Monday, August 1, 2011


The constant "snap, snap" of Isaiah taking apart the k'nex Ferris wheel in the other room was soothing as I rocked back and forth with my head in my hands. I had just poured through Proverbs 3 seeking comfort and promise from the scriptures I believe, while simultaneously struggling with worry about my daughter upstairs.

She was sick. For the second time this week. Mysterious, sudden, and scary sick. She wanted the comfort of her favorite movie and her favorite brother. I obliged with both. Isaac wouldn't have it any other way. So, he sat vigil next to her bed while she watched "Cars."

Every time she flinched, grabbed her stomach, grimaced in pain, whimpered in fear, or needed anything, he was at her beck and call. He fetched her anything she needed or wanted. He jumped at each sound. And he did it all voluntarily.

I sent Tim scarce updates via text. I knew he was busy working, and I didn't want him to worry. But an hour before his shift ended, he took leave and made his way home. She had a rough night--up every couple of hours. I had a rough night, too. Barely sleeping. Up every few minutes to check on her. Worrying. At 1:45 a.m. she panicked because I had sent Isaac to his own bed. Isaac, the BEST big brother on the planet, came back to her bedroom and camped out on her floor.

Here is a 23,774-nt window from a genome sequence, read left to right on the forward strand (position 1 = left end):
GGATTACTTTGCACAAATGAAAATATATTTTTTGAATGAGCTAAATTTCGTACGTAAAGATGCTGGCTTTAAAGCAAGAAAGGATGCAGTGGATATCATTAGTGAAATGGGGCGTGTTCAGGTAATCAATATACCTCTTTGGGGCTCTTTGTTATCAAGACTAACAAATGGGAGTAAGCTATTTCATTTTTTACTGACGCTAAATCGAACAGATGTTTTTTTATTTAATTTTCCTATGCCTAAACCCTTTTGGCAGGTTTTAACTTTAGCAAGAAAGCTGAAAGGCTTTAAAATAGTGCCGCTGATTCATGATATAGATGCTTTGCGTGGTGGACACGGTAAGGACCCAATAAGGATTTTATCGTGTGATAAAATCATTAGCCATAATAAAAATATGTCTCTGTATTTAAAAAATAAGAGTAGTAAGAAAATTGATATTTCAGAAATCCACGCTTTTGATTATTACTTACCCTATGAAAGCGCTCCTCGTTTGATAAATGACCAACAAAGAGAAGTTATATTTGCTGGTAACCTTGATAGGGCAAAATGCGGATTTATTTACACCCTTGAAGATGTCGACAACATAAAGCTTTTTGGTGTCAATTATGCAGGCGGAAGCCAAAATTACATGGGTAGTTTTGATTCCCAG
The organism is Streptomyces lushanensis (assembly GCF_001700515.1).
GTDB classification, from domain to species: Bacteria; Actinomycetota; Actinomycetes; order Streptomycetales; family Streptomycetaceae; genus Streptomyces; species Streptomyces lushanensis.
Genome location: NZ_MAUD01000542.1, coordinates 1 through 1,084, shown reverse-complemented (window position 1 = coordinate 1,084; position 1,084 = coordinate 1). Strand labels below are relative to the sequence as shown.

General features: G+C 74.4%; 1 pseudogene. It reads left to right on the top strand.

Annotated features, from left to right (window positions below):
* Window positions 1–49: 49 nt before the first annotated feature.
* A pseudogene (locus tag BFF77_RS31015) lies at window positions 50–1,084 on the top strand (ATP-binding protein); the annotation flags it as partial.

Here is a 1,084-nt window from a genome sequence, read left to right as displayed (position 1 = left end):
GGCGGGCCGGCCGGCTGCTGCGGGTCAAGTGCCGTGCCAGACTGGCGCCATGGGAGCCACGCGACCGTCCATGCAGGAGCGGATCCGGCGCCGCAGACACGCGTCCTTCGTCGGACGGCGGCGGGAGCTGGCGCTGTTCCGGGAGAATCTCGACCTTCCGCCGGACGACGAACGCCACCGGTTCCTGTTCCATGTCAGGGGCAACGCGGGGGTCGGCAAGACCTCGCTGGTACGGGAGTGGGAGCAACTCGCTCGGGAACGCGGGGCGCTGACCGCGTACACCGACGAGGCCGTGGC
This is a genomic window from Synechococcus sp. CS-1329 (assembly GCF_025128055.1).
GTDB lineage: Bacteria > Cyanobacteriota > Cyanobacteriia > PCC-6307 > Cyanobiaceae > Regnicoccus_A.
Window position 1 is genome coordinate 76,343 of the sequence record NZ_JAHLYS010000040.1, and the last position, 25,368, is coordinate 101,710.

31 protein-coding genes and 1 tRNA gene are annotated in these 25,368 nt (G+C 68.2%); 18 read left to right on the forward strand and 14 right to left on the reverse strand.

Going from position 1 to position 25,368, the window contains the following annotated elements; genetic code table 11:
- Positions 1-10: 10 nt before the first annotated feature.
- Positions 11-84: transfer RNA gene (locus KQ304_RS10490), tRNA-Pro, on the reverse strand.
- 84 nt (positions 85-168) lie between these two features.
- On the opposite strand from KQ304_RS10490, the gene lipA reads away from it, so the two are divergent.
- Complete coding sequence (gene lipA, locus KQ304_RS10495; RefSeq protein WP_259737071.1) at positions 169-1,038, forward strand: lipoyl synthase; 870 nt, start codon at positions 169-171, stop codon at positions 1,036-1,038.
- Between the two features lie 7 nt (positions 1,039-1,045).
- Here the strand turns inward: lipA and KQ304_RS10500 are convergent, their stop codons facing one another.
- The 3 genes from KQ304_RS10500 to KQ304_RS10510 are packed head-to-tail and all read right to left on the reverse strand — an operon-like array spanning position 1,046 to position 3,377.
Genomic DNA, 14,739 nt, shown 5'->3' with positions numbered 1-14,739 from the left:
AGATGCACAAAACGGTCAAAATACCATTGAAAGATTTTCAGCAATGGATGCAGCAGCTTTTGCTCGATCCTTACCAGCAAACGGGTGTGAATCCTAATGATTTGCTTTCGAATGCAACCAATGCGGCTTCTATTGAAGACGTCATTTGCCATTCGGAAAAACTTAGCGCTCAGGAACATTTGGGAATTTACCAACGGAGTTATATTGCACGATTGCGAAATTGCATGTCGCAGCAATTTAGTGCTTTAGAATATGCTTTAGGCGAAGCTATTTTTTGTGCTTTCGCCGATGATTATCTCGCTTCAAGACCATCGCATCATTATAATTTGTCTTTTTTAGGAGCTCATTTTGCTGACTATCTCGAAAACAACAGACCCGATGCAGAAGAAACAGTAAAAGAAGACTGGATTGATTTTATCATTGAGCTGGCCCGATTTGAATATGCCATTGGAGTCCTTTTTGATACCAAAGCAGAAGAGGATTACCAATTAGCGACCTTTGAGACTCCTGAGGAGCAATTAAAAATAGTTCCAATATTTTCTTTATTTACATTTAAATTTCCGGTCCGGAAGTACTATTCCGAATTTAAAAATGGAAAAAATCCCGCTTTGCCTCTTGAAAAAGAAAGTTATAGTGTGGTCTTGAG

By the morning, she seemed to be back to her old self. Just like what happened on Tuesday night/Wednesday morning. She asked for cereal. And she wanted to play. She didn't seem sick at all.

I've been doing this long enough to know that sometimes what seems like a simple illness is more than it seems. Sometimes, what presents as a virus is a virus. And sometimes, what presents as a virus is an intestinal blockage or shunt malfunction.

And that is what we suspect this time. The sudden sickness. The additional symptoms. The unpredictably of it all.

We'll ask her how she is feeling, and she will answer, "Great!" Even as she clutches her body in obvious pain.

So, every time she is sick, my mind goes to the dark places that borrow trouble from the unknown. I worry about what is and what could be. About getting appointments and tests scheduled. Taking time off work. Getting results. Doing it all alone.

Even as we approach this next chapter in her care, I am aware that we are walking this road together. Last night, as he picked up toys and nervously cleaned, Isaiah kept saying, "Even if she is sick, she will be okay."

His love for her palpable. His worry inescapable. His commitment to his sister and his family unflappable. His trust was in the one who gave the promise I poured through in Proverbs. The boys and I stayed up late watching a movie based on a book they had both read. We checked on Esther-Faith every few minutes. And we prayed a lot.

Because even if she is "just sick" or more than "just sick," we know that in the end, it will all be ok.

Let love and faithfulness never leave you;
bind them around your neck,
write them on the tablet of your heart.
Trust in the LORD with all your heart
and lean not on your own understanding;
in all your ways submit to him,
and he will make your paths straight.

Proverbs 3:3, 5-6

Painting her new pencil box for kindergarten on Wednesday.

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